Friedman's analysis similarly addressed periods of contraction such as the late 1830s to the early 1840s; 1873-79; mid-1890s; 1907-08; and the Great Depression. In each of these periods, Friedman's analysis showed that the reduction in money supply had been a major factor in accelerating, if not creating, the contraction of the economy. In fact, Friedman's rigorous analysis clearly establishes that the supply of money fell by over a third between July 1929 and March 1933, with over two-thirds of the decline coming after England's departure from the gold standard and the accompanying deflationary action by the Federal System (Friedman, p. 9-19). Based on this, Friedman drew the conclusion that the Great Depression was tragic testimony to the power of monetary policy, and not, as Keynes and many of his followers believed, evidence of its impotence (Friedman (a), p. 97).

Friedman's analysis of the monetary history of the United States also led him to define one of the central problem of monetary arrangements as preventing monetary factors from themselves becoming a primary source of instability (Friedman, p. 23). Thus, the actual global experience post World War II, along with Milton Friedman's work succeeded in resurrecting interest in the "quantity theory of money," which is often expressed as an equation: MV = PT. The equation describes the stock of money (M) and the frequency or velocity with which it changes hands (V) in terms of the average price (P) and the number of transactions (T). Friedman, through his work on the role of money supply in periods of inflation and deflation demonstrated the validity of the "quantity theory of money," and even said that the equation has "the same foundation stone role in monetary theory that Einstein's E=MC2 does in physics." (Warsh, 1992)

However, Friedman did not just resurrect the "quantity theory of money," but used it as a basis to further explore the effect of monetary policy on prices, output and employment. for, as he points out, the "quantity theory of money" is a theory of the demand of money. It is not a theory of output, money income, or of the price level. Any statement of these variables requires combining the quantity theory with some specifications about the conditions of the supply of money and other variables (Friedman (a), p. 52). Since the primary concerns of monetary policy in the context of a changed world were employment and the prevention of continued inflation (Friedman (a), p. 99), Friedman set out to develop his theory of monetarism to address these factors.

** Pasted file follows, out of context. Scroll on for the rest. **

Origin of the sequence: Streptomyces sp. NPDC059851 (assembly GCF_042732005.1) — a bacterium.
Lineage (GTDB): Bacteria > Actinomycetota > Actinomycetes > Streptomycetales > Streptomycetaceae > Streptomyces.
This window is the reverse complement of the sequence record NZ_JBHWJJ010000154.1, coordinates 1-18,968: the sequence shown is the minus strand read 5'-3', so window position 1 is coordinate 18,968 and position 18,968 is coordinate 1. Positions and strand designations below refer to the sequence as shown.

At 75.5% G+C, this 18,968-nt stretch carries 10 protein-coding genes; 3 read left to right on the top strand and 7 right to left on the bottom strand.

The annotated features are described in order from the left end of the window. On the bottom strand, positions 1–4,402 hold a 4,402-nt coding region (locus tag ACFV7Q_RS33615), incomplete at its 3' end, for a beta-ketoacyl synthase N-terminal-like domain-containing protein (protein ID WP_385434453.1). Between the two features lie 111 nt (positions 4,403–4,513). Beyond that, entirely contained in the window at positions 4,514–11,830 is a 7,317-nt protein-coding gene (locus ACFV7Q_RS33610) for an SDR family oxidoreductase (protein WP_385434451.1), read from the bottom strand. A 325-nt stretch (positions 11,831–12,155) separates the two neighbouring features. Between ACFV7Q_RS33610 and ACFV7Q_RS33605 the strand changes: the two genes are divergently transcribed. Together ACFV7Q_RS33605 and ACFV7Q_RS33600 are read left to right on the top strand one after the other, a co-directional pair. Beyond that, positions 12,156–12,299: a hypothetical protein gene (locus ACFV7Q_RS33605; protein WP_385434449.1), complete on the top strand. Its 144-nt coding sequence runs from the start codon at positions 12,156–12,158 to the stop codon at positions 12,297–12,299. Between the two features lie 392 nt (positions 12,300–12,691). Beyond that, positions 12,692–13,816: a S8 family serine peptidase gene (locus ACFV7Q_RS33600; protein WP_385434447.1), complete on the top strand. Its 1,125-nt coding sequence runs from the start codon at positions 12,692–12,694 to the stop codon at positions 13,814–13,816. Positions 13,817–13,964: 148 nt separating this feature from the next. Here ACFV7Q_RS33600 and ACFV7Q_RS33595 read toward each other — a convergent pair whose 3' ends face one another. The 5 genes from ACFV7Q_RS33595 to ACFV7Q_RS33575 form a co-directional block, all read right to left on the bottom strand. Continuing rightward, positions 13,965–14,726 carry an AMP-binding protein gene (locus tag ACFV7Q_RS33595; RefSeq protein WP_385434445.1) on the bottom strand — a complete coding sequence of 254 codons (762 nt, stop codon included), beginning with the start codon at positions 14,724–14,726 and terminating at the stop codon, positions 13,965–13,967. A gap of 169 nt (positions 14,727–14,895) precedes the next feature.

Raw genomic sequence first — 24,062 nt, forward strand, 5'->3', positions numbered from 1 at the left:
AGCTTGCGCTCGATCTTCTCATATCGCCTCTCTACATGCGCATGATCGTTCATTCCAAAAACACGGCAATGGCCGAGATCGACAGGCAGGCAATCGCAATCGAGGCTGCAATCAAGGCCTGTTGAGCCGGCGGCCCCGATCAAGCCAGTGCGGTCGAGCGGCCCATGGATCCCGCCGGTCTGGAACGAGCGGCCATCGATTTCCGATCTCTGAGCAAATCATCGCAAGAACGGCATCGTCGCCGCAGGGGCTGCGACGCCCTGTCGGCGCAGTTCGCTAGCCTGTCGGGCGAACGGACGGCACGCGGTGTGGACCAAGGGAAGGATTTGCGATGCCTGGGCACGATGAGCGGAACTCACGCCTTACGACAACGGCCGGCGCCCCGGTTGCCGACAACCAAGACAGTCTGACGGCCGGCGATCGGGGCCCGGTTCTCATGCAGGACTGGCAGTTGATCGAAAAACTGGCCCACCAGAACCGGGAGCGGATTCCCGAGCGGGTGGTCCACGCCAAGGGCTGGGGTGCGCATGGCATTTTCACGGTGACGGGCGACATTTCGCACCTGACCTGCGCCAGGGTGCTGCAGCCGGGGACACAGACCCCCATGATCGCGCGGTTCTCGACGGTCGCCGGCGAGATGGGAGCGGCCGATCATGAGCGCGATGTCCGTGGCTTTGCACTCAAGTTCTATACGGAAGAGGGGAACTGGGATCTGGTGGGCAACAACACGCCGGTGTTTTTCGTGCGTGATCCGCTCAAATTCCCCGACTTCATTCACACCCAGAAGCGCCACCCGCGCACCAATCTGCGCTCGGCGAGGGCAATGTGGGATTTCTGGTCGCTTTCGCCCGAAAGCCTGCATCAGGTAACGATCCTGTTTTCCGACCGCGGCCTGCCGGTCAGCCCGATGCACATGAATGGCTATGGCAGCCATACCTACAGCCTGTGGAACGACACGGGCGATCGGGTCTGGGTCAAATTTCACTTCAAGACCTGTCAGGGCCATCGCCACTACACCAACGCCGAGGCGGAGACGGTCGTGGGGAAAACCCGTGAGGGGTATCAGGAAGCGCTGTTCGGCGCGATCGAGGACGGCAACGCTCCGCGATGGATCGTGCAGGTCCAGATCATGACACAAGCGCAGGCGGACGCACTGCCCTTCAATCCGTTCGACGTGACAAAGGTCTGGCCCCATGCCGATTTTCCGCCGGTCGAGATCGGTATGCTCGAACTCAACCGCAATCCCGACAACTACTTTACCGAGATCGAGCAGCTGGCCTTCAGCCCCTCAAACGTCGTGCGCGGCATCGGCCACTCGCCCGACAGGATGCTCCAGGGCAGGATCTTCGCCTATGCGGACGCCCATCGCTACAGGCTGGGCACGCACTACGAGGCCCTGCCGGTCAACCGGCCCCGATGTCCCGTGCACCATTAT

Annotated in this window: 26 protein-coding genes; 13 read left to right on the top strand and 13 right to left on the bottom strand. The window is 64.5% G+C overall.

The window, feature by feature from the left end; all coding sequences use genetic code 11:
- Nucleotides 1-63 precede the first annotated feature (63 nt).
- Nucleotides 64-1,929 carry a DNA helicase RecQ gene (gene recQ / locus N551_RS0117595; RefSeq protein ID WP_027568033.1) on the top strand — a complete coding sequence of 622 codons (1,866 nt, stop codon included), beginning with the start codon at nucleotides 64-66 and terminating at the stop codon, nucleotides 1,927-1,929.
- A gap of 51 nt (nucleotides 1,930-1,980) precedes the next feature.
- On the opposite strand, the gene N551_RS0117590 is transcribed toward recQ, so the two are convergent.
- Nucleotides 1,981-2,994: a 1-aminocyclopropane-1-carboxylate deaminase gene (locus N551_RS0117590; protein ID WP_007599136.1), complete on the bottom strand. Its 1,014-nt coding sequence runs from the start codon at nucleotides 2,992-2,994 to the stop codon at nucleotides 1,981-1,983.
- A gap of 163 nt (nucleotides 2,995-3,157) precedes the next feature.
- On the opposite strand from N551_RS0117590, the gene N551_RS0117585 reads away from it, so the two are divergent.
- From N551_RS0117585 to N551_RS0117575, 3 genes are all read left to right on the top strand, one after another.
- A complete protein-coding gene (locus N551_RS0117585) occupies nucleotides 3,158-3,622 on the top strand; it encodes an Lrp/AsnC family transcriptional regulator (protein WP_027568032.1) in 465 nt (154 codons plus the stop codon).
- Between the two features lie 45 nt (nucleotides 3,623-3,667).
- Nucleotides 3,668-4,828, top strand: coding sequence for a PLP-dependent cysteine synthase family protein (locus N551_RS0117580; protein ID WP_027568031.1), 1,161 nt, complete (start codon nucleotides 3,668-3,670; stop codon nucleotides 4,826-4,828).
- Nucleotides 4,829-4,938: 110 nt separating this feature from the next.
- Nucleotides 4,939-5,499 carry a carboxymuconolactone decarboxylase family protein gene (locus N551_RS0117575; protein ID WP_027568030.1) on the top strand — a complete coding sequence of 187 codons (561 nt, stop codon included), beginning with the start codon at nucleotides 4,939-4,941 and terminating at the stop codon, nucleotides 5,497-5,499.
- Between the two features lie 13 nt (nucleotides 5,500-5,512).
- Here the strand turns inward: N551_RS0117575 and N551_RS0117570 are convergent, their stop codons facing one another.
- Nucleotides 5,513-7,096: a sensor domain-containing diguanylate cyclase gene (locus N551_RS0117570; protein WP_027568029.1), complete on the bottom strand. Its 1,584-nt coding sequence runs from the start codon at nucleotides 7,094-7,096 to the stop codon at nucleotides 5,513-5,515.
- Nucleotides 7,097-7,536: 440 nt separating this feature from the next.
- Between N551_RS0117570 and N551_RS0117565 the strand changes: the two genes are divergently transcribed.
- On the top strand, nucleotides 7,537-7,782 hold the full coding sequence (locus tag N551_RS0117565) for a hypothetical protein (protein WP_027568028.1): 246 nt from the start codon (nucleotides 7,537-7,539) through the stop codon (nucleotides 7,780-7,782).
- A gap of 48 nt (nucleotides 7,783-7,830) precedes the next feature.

Essentially, Friedman's work resulted in the theory that the supply of money could affect prices, independent of the velocity of money or the number of transactions.

Leading from this, Friedman suggested that monetary policy cannot be used to indefinitely peg interest rates at a low level, as it would lead to inflation with little or no effect on output. Based on this insight, Friedman also postulated that the rate of change of money should be used as a far more reliable indicator of whether monetary policy was easy or tight (Friedman (a), p. 100). Friedman also demonstrated that increases in money supply could only increase employment and output in the short-term because of a time lag between nominal wages and real wages. By pointing out the role of expectations in adjusting wages to anticipated price rises (Friedman (a), p. 101-3), Friedman developed the traditionally accepted "Phillips curve" to show each level of expected inflation. This led to his "expectations augmented Phillips curve." (Biz/ed). In fact, Friedman's work in this area explained why the "Phillips curve" relation of inflation to employment broke down during periods of economic stagnation (Ross, 1998).

Friedman's theory that inflation was caused by money creation rather than factors such as an overheated economy and that economic growth was created by capital investments in a free… [END OF PREVIEW]